IT - MFA

In the midst of the coronavirus pandemic, many businesses are asking, or mandating, that office-based employees work from home

"Millions of employees who have been logging in from workstations on corporate networks are now logging in from home or elsewhere on public networks. Stronger authentication, and VPNs, that used to be required for a subset of employees at any given time now become the point of entry for your entire workforce. So what happens if your multifactor authentication (MFA) provider's infrastructure goes down? For organizations that deal with personally identifiable information (PII) and other sensitive information, having remote workers log in with only a username/password, even over VPN, is not acceptable. A critical piece of any MFA platform service is a high-availability configuration to ensure that authentication requests are processed if the infrastructure fails or parts of the network are overloaded..."

While robust passwords go a long way to securing your valuable online accounts, hardware-based two-factor authentication takes that security to the next level

"Being sensible when it comes to passwords is important, and a crucial step to securing your online life. However, some of your online accounts -- for example, your Google Account or Dropbox -- might be so important and contain such a wealth of information that you might want to take additional steps to protect it.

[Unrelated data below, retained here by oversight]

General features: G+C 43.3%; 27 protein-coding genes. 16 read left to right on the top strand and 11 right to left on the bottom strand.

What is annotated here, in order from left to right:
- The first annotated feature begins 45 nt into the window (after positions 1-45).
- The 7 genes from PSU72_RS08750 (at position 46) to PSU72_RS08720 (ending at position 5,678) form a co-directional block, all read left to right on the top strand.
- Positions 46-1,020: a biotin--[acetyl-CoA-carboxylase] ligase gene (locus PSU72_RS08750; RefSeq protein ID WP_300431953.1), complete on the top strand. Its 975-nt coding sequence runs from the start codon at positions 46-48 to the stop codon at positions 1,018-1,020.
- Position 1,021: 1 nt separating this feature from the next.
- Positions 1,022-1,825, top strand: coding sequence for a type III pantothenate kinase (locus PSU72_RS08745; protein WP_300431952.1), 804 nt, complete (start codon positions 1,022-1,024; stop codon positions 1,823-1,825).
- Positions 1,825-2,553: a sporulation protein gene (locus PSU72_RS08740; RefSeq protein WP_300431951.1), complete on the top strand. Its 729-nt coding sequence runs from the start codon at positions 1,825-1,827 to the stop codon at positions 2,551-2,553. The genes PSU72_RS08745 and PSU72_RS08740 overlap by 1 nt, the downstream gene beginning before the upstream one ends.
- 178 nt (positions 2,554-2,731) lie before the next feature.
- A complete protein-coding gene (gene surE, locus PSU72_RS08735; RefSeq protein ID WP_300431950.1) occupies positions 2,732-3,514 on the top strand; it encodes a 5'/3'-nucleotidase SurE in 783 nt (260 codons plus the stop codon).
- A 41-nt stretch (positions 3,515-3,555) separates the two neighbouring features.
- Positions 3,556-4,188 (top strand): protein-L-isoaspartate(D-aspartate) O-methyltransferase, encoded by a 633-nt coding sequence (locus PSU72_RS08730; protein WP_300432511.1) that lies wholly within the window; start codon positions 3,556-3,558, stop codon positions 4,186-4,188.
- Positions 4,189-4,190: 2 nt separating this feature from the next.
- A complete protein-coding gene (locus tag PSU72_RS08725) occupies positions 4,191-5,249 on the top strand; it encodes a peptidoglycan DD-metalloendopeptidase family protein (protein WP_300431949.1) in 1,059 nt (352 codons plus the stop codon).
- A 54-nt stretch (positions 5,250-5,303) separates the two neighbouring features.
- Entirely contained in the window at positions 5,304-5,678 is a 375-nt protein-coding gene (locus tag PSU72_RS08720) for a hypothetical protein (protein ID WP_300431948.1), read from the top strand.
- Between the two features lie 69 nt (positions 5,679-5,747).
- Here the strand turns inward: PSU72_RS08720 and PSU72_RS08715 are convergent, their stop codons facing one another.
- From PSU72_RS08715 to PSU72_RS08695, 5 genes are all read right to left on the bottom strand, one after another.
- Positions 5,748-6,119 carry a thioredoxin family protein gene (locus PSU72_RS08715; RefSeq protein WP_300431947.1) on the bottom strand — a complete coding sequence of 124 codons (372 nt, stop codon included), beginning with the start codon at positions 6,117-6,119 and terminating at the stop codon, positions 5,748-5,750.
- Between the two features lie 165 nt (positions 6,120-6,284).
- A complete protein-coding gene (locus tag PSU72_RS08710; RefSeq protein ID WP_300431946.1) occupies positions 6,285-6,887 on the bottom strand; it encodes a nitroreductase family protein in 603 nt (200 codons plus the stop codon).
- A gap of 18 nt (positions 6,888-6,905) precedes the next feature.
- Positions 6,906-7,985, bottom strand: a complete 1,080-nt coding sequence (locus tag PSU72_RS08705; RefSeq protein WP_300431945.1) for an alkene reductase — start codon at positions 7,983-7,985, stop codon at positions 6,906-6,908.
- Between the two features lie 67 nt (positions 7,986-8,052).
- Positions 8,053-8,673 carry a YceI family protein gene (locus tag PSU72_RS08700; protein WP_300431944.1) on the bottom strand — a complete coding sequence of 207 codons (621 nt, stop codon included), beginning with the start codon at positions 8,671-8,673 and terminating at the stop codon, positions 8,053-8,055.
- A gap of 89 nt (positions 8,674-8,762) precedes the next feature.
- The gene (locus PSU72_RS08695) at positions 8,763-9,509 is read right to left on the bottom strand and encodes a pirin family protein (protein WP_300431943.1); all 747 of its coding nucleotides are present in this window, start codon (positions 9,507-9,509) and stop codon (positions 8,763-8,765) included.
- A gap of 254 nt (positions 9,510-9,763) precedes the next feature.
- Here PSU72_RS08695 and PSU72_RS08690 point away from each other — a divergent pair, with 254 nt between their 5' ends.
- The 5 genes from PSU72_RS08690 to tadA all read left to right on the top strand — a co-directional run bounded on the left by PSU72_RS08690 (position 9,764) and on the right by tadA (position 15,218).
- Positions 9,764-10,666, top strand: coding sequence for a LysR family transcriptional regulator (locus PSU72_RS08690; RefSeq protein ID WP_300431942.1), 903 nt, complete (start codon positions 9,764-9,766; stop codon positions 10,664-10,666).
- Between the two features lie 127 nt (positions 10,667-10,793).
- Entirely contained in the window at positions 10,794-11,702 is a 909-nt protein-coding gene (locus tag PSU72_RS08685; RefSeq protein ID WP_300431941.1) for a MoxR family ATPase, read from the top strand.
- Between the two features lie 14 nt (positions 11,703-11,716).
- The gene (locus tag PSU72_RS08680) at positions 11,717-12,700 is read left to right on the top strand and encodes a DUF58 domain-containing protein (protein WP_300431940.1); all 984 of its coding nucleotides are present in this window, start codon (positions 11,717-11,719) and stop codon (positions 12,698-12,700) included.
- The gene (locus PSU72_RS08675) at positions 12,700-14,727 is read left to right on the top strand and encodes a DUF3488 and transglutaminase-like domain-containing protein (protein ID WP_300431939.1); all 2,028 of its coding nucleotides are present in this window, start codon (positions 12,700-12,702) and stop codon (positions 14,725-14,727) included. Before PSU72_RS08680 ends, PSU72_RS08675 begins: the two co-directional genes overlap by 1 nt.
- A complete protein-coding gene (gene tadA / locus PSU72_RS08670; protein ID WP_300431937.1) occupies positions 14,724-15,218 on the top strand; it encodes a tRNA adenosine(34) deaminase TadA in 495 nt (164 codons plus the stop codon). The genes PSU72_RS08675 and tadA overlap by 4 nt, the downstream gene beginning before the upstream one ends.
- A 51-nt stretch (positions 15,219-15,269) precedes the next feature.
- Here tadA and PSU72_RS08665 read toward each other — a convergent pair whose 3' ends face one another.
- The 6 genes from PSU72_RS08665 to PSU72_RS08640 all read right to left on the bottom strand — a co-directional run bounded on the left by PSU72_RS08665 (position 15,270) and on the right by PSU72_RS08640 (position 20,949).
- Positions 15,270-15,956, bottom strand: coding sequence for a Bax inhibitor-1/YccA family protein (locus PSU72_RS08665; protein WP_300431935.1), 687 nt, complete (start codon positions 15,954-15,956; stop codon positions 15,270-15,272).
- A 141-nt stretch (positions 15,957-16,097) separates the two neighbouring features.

And there's no better way to secure your online accounts than to use hardware-based two-factor authentication (2FA). Security keys are easy to use, put an end to phishing attacks, cheap, and are less hassle and much more secure than SMS-based two-factor authentication. And the good news these days is that you can get security keys in a variety of formats, from USB-A and USB-C, Lightning for iPhone users, and even keys that use Bluetooth..."


Traditional password-and-username authentication can leave users vulnerable

"In 2010 Christopher Chaney, a celebrity obsessed cyber-stalker, got hold of a number of celebrity emails. Using data gleaned from social media and Wikipedia, he successfully guessed the passwords to over 50 personal email accounts belonging to famous women, including Scarlett Johansson, Mila Kunis, and Christina Aguilera. He had access to these accounts for almost a year, and he was responsible for posting nude photos of Scarlett Johanssen and several non-celebrity women. He has since been sentenced to 10 years in jail..."

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